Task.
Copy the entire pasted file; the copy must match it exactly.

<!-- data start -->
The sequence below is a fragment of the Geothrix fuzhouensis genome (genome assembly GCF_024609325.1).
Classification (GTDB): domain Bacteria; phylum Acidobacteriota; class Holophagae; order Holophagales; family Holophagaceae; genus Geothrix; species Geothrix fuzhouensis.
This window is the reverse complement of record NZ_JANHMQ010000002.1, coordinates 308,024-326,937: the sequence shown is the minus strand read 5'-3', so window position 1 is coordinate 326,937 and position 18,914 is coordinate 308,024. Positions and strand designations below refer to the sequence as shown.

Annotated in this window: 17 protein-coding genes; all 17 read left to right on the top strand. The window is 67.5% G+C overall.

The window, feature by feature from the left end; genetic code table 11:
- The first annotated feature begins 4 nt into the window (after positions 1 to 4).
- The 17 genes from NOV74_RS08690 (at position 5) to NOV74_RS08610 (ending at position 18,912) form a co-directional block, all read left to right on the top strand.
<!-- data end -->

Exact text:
The sequence below is a fragment of the Geothrix fuzhouensis genome (genome assembly GCF_024609325.1).
Classification (GTDB): domain Bacteria; phylum Acidobacteriota; class Holophagae; order Holophagales; family Holophagaceae; genus Geothrix; species Geothrix fuzhouensis.
This window is the reverse complement of record NZ_JANHMQ010000002.1, coordinates 308,024-326,937: the sequence shown is the minus strand read 5'-3', so window position 1 is coordinate 326,937 and position 18,914 is coordinate 308,024. Positions and strand designations below refer to the sequence as shown.

Annotated in this window: 17 protein-coding genes; all 17 read left to right on the top strand. The window is 67.5% G+C overall.

The window, feature by feature from the left end; genetic code table 11:
- The first annotated feature begins 4 nt into the window (after positions 1 to 4).
- The 17 genes from NOV74_RS08690 (at position 5) to NOV74_RS08610 (ending at position 18,912) form a co-directional block, all read left to right on the top strand.